GRAYLING, Mich. – For nearly a decade, Northern Strike (NS) has brought thousands of military members from multiple service branches, states and countries together, all in the name of building joint fires lethality and overall unit readiness.
Situated in the northern part of Michigan’s Lower Peninsula, the National All-Domain Warfighting Center (NADWC) hosts one of the largest National Guard and Reserve components’ exercises on the 148,000 acres of training space and 17,000 square miles of special-use airspace that extend over Lake Huron. Spanning across Camp Grayling Maneuver Training Center and Alpena Combat Readiness Training Center, NADWC is ideally located to facilitate Joint All-Domain training objectives of the participating units.
Just two months after the completion of Northern Strike 20-3, the Northern Strike Planning Team hosted a pre-deployment site survey (PDSS), initiating a one-year work up for NS21-2. More than 30 representatives from multiple services and states participated in the in-depth briefings and conducted tours to identify training opportunities for the upcoming rotation.
Chief Warrant Officer 3 Anthony Brown (USMC) said the sheer amount of training is what has drawn the attention of the Combat Logistics Battalion 451 from Charlotte, North Carolina.
“There are so many different training opportunities that we could take advantage of for the unit, with the added benefit of doing that with the sister services, it’s hard to find all that on a regular Marine Corps base,” Brown said. “Working alongside the Army, using the same equipment, using simulators, it’s just all here. So we can do a full, in-depth consolidated training plan, hit every single wicket, and then some.”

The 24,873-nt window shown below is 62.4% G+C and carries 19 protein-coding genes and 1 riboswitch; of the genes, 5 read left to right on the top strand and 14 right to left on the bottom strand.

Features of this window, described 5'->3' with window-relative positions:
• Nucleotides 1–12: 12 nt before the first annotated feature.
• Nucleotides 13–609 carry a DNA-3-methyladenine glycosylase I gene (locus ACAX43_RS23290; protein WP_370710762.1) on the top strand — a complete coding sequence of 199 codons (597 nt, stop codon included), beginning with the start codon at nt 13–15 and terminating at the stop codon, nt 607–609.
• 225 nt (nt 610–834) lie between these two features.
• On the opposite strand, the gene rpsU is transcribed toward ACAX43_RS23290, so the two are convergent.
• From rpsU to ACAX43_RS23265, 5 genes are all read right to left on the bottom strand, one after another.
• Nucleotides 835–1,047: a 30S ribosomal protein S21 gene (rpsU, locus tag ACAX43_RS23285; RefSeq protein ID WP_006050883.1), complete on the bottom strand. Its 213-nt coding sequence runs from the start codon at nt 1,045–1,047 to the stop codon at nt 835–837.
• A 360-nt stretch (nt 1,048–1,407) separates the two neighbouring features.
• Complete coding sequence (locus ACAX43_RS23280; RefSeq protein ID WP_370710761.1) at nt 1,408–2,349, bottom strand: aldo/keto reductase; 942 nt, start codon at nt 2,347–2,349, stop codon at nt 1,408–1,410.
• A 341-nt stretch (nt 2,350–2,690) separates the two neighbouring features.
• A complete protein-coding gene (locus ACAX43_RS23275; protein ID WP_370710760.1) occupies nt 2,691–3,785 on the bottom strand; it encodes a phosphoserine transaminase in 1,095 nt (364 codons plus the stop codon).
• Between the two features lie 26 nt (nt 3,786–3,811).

While some come for training with other groups, Col. Carrie Perez (TXARNG), commanding officer, 36th Sustainment Brigade from Temple, Texas, points out that NS offers a rare occasion for her brigade as a whole.
“We’re pretty excited about Northern Strike because we don’t often get an opportunity to train as an entire sustainment brigade in garrison,” she said. “Even when we get deployed, it’s often in a separate capacity and never all together. So being able to bring the entire brigade up here and really train our leaders as to what we would do in a theater-opening operation, or supporting a theater-opening operation, supporting a material enterprise, doing the JSROI and all that – we’re super excited about it.”
Northern Strike is also one of the best ways for military members to familiarize themselves with allies from across the globe without having to leave the United States. Lt. Col. Michael Tornambe, commanding officer, 1-109th Field Artillery Battalion, from Scranton, Pennsylvania, is preparing the battalion for Defender 22, a multinational deployment set in Europe.
“In that type of environment [multinational and multi-echelon] it’s important that we are consummate professionals and are constantly displaying our proficiency and our competency,” Tornambe said. “And so to do that here and work with some of those partners here so that we have a level of familiarity not only with those partners but also just with operating in these environments, is going to set us up for success.”
Northern Strike is an exercise that seeks to nest the training objectives of the entire training audience centered on the Joint Fires Targeting Process. From the exceedingly large scale of ensuring the readiness of thousands of U.S. troops and their allies to the personal level of building inter-organizational relationships, the staff of Camp Grayling and Alpena CRTC are already working to ensure the success of Northern Strike next year.